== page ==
In the Movement Phase two 12-sided dice and two 6-sided dice are thrown by any of the players. The highest of the two 6-sided dice is the amount of Movement and the numbers rolled on the 12-sided are the horses that move. If either of the horses to be moved is subject to a Bonus Move Card the Movement is increased by 2 for that horse.

It is possible that both 12-sided dice show the same number. In that case that horse moves twice the amount set by the Movement Dice. If it is also a Bonus Move horse and Movement is rolled as 6 this becomes 8 and that makes sixteen spaces up the track in a devastating burst of speed!

When one horse reaches or passes the Winning Post the race ends, with second and third places being decided by the current position of the horses. Bets are settled - a Pay Out Time! card is provided to make calculations for second and third easy - but basically you win your stake times the odds at which the bet was placed for the winner, and approximately one-half and one-third of that for second and third places. The player with the most points at the end of the game, be it one race or several, wins and takes the honours - or the pot!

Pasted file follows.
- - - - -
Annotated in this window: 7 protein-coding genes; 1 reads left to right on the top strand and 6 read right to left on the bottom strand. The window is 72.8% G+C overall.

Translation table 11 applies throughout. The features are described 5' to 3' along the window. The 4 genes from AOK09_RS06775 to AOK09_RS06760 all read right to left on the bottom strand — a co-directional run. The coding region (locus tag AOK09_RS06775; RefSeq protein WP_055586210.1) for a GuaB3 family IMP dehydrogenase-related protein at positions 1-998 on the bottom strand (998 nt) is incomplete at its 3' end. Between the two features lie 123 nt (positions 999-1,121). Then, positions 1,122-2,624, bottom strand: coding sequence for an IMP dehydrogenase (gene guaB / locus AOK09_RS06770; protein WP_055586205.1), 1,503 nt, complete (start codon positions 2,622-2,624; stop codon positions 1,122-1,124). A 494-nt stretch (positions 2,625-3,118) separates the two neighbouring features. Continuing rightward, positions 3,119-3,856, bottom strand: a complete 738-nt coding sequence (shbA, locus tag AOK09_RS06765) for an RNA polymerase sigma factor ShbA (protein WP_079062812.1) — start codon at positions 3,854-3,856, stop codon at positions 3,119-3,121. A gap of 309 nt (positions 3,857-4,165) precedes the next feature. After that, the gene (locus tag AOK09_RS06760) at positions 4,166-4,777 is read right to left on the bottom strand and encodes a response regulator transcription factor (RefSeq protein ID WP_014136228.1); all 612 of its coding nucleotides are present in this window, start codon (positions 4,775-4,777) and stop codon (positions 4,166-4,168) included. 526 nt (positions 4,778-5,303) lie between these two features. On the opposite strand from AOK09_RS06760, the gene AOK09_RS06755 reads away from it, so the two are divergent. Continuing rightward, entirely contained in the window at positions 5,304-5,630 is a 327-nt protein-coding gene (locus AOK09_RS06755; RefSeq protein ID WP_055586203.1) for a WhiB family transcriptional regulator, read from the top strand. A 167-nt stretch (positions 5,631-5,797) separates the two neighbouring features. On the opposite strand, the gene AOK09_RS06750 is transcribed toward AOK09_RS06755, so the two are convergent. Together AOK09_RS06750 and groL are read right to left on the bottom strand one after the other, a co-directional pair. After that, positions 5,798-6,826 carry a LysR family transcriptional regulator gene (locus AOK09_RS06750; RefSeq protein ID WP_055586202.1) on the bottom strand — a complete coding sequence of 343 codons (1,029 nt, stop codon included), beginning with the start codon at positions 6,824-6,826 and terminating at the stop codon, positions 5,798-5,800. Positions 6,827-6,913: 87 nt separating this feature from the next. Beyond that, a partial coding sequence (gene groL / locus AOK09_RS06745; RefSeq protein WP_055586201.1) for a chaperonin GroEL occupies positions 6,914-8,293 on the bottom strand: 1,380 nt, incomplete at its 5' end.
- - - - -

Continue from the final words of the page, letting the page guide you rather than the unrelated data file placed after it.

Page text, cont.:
Although the random element is strong play-testing has suggested that a fair amount of skill is also required. Knowing when to place your bets is all important. Waiting too long means that the odds shorten alarmingly, but jump in too quickly and your horse's number may never be rolled again!

Playing your Bonus Move Card is also critical. When a horse is positioned in the final six spaces before the Winning Post no betting on that horse is allowed and you cannot play your Bonus Move Card for that horse. So again timing is important. And a Bonus Card in no way guarantees even a place - some horses are often left way behind the rest and if you don't roll the horse's number it moves nowhere!

If you play your Bonus Move Card early all the world and his wife may jump aboard and you lose the advantage of your 'inside information'. Play it late in the race and you reduce the advantage of holding that card and other players may have already backed the horse at longer odds, so you are only helping them! But at least you will probably have placed a bet on it at good odds before you played the card.